A National Security Council spokesman sends this announcement:
General Jones is pleased to announce an addition to our already strong National Security Staff. The addition is in the important Central Region that encompasses the Middle East, the Gulf, Afghanistan, Pakistan and South Asia. Gen. Jones is in the midst of a several day trip to this important region.
Dennis Ross will become Special Assistant to the President and Senior Director for the Central Region with overall responsibility for the region. He will work with Don Camp, Senior Director for South Asia, Lt. Gen. Doug Lute, Special Assistant to the President and Senior Adviser and Coordinator for Afghanistan-Pakistan, Dan Shapiro, Senior Director for Near East and North Africa, and Puneet Talwar, Senior Director for the Gulf States, Iran and Iraq.
"This was a position that we have always planned to fill," a White House official says. "We've had a billet available since the transition. It just took some time to fill it."
"We could not find a better, more talented group in all of government," in the NSC staff for this Near East and South Asia region, the official continued. "What is also true is that these individuals are facing an unprecedented set of short-term challenges."
The Ross job, he said, is "to work with an incredibly strong team ... and deal with longer term strategy for the region."
"This is really smart politics, and very smart policy," commented veteran Middle East peace negotiator Aaron David Miller of the Ross appointment. "It's smart policy because the administration lacks (and they know it) a strategic and integrated view. You need to think two or three steps ahead and very broadly how the pieces fit together. And Dennis is very good at this."
"It's smart policy, because after we get done with the brouhaha with the Israelis over settlements, we have to deal with them in a very close and intimate way in the event we're going to want to be able to succeed on Israeli-Arab peace and on Iran," Miller, now with the Woodrow Wilson International Center, continued. "As long as the president provides the proper adult supervision to keep the policy focused and tough and fair."
Of Ross's announced title -- special assistant to the president and senior director on the central region -- a Hill foreign policy aide said, "I give them credit for inventing an entirely new term in international affairs -- 'the Central Region.' Interesting the phrase 'work with' as opposed to 'supervise.'"
National Security Advisor Jim Jones and Deputy National Security Advisor Tom Donilon both have the rank of assistant to the president. NSC Director of Strategic Communications Denis McDonough and Chief of Staff Mark Lippert have the rank of deputy assistant to the president. Ross, along with Lute, will have the rank of special assistant to the president. Daniel Shapiro, Puneet Talwar, and Don Camp have senior director status, but not the rank of special assistant to the president that Ross will have.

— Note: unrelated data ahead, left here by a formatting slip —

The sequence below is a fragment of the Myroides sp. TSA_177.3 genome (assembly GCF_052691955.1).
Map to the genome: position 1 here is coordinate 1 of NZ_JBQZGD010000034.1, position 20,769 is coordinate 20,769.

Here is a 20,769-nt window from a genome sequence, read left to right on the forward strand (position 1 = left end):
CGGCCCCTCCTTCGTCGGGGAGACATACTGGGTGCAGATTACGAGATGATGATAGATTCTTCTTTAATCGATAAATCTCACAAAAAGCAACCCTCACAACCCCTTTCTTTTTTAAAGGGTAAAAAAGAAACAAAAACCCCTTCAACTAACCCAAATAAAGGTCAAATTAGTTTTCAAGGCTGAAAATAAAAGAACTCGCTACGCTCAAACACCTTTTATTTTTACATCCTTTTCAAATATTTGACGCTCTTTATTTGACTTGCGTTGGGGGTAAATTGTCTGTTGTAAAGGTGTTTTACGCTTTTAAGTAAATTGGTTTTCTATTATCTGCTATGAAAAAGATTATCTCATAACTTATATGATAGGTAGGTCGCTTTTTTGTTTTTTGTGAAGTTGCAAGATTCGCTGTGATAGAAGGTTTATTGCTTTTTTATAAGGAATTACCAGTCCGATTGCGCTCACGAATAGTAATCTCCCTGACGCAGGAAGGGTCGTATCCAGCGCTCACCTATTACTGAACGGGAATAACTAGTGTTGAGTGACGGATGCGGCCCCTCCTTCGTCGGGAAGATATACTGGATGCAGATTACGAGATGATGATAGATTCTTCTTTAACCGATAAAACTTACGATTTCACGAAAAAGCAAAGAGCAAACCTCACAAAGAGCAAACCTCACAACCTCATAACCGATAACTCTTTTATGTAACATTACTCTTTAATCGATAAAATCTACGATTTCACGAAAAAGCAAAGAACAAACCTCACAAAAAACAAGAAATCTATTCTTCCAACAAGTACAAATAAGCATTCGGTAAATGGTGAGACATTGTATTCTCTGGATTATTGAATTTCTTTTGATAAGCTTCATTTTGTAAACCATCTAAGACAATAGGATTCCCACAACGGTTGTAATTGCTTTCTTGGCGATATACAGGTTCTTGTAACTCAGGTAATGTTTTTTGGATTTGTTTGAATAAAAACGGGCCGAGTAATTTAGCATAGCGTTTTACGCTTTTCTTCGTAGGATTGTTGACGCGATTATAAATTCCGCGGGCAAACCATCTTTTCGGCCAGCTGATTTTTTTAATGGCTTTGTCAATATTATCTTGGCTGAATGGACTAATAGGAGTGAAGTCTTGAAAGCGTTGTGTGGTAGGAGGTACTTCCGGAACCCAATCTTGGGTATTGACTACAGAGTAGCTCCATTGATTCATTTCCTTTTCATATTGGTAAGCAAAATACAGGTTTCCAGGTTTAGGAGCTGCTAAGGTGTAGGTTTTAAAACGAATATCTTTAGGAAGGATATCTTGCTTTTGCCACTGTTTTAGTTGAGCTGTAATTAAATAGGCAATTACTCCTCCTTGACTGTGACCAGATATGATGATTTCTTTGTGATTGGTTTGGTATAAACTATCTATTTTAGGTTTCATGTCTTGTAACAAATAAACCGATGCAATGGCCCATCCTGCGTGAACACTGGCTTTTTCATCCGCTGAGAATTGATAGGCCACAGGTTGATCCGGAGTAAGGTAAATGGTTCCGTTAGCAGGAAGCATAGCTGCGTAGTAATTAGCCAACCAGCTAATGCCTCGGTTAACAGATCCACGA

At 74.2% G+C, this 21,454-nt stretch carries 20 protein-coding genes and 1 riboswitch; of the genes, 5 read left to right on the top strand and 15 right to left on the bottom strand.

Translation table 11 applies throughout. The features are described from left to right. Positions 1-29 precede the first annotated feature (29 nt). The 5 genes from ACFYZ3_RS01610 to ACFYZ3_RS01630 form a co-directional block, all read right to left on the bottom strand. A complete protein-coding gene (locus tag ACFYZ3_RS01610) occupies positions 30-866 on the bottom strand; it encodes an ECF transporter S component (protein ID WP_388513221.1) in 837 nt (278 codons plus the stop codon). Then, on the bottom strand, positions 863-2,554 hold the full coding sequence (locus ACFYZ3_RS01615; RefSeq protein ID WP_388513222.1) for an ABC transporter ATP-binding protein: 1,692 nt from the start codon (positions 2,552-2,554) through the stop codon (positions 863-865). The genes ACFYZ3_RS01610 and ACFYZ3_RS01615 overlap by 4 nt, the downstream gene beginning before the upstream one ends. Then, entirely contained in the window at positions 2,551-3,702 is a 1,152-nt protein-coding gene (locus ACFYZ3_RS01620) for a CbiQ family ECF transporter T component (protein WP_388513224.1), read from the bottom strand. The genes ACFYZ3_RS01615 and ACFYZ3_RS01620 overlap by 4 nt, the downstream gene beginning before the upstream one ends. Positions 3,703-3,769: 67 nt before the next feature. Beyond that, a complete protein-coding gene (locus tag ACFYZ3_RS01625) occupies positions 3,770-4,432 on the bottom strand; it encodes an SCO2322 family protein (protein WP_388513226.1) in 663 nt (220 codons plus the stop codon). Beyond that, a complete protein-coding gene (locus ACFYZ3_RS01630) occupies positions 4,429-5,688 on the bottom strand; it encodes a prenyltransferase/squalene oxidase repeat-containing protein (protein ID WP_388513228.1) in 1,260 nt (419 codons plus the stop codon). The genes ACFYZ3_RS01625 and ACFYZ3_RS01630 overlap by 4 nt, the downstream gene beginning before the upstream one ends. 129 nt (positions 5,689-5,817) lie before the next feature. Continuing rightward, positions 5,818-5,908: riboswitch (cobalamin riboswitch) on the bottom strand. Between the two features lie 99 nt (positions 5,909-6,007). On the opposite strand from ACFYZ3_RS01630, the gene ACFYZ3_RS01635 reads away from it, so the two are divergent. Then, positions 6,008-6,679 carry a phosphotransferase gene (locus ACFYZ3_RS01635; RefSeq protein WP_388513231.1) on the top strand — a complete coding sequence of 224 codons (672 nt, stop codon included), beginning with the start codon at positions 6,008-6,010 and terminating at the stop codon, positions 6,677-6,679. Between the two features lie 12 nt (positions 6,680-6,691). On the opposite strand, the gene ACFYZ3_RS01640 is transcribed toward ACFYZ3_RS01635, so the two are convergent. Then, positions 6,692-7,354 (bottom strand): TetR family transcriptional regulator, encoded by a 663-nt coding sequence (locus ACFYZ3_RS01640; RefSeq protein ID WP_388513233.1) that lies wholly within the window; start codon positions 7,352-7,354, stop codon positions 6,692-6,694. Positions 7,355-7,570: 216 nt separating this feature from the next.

The White House official confirmed that, as previously reported, the Iraq portfolio is now being moved from Lute's chain of command to that of Talwar and Ross above him.
Regarding concerns expressed by some Iraq hands that the move eliminates any senior director devoted exclusively to Iraq (there were previously two senior directors for Iraq reporting to Lute), the White House official said: "As we move towards regular order with respect to Iraq, [the move is] underscoring that we have some major challenges ahead [in Iraq] but that a lot of the challenges are also political in nature."
Sources said that some senior people in the NSC, including Lippert, did not want Lute, Bush's holdover war czar, to be in charge of overseeing Obama's Iraq policy. They also suggested that Vice President Joseph Biden seemed to have a hand in shifting the Iraq portfolio to Talwar, his former top Iraq, Iran, and Middle East advisor when he was chair of the Senate Foreign Relations Committee.
The White House official declined to comment on reports and sources who have said that the Ross move was also motivated by a desire to move Ross off front-line Iran responsibilities, as the United States planned to try to ramp up engagement efforts with Iran in advance of the now disputed Iranian presidential elections. He did not yet know if some or all of Ross's team at the State Department would be transferring with him to the NSC.
"The policy process is a struggle between people with different points of view, judgments, and biases," Miller said. "It's up to the president and secretary of state to make sure it comes out all right. And if it doesn't [regarding the Middle East], that is not Dennis's fault."